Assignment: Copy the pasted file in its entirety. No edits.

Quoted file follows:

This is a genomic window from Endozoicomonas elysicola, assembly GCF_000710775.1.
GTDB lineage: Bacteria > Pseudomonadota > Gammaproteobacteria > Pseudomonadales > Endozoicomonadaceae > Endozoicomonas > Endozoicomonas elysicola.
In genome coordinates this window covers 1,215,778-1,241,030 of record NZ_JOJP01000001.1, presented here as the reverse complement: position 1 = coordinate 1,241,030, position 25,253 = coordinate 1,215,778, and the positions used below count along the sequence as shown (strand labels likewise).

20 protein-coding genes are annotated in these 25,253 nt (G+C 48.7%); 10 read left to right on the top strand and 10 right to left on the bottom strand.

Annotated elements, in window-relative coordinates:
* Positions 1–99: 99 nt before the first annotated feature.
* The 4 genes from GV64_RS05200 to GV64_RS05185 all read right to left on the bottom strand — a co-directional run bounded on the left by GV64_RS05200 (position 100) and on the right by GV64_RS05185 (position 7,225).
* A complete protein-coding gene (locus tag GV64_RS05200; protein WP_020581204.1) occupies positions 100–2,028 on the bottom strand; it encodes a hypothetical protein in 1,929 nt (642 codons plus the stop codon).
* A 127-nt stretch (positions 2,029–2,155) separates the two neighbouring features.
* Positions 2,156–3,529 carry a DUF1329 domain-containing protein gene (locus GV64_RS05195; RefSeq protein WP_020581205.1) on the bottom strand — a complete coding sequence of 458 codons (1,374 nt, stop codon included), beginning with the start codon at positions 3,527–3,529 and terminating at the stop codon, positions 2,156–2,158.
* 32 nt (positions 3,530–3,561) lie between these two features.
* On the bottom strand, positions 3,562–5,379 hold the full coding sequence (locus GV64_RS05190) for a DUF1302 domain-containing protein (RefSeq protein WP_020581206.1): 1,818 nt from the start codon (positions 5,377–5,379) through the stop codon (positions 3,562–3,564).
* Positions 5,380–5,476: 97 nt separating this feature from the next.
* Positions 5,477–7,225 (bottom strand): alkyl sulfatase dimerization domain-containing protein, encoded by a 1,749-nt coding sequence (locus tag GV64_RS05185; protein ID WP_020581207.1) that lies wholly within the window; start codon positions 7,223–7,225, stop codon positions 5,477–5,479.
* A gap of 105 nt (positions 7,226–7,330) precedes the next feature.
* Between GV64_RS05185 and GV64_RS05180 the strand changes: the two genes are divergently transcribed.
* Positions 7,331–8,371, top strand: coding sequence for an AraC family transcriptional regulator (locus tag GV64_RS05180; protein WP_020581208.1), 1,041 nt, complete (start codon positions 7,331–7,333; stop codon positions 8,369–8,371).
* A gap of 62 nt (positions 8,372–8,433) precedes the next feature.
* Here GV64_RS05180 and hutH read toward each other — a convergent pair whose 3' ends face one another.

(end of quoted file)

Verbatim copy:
This is a genomic window from Endozoicomonas elysicola, assembly GCF_000710775.1.
GTDB lineage: Bacteria > Pseudomonadota > Gammaproteobacteria > Pseudomonadales > Endozoicomonadaceae > Endozoicomonas > Endozoicomonas elysicola.
In genome coordinates this window covers 1,215,778-1,241,030 of record NZ_JOJP01000001.1, presented here as the reverse complement: position 1 = coordinate 1,241,030, position 25,253 = coordinate 1,215,778, and the positions used below count along the sequence as shown (strand labels likewise).

20 protein-coding genes are annotated in these 25,253 nt (G+C 48.7%); 10 read left to right on the top strand and 10 right to left on the bottom strand.

Annotated elements, in window-relative coordinates:
* Positions 1–99: 99 nt before the first annotated feature.
* The 4 genes from GV64_RS05200 to GV64_RS05185 all read right to left on the bottom strand — a co-directional run bounded on the left by GV64_RS05200 (position 100) and on the right by GV64_RS05185 (position 7,225).
* A complete protein-coding gene (locus tag GV64_RS05200; protein WP_020581204.1) occupies positions 100–2,028 on the bottom strand; it encodes a hypothetical protein in 1,929 nt (642 codons plus the stop codon).
* A 127-nt stretch (positions 2,029–2,155) separates the two neighbouring features.
* Positions 2,156–3,529 carry a DUF1329 domain-containing protein gene (locus GV64_RS05195; RefSeq protein WP_020581205.1) on the bottom strand — a complete coding sequence of 458 codons (1,374 nt, stop codon included), beginning with the start codon at positions 3,527–3,529 and terminating at the stop codon, positions 2,156–2,158.
* 32 nt (positions 3,530–3,561) lie between these two features.
* On the bottom strand, positions 3,562–5,379 hold the full coding sequence (locus GV64_RS05190) for a DUF1302 domain-containing protein (RefSeq protein WP_020581206.1): 1,818 nt from the start codon (positions 5,377–5,379) through the stop codon (positions 3,562–3,564).
* Positions 5,380–5,476: 97 nt separating this feature from the next.
* Positions 5,477–7,225 (bottom strand): alkyl sulfatase dimerization domain-containing protein, encoded by a 1,749-nt coding sequence (locus tag GV64_RS05185; protein ID WP_020581207.1) that lies wholly within the window; start codon positions 7,223–7,225, stop codon positions 5,477–5,479.
* A gap of 105 nt (positions 7,226–7,330) precedes the next feature.
* Between GV64_RS05185 and GV64_RS05180 the strand changes: the two genes are divergently transcribed.
* Positions 7,331–8,371, top strand: coding sequence for an AraC family transcriptional regulator (locus tag GV64_RS05180; protein WP_020581208.1), 1,041 nt, complete (start codon positions 7,331–7,333; stop codon positions 8,369–8,371).
* A gap of 62 nt (positions 8,372–8,433) precedes the next feature.
* Here GV64_RS05180 and hutH read toward each other — a convergent pair whose 3' ends face one another.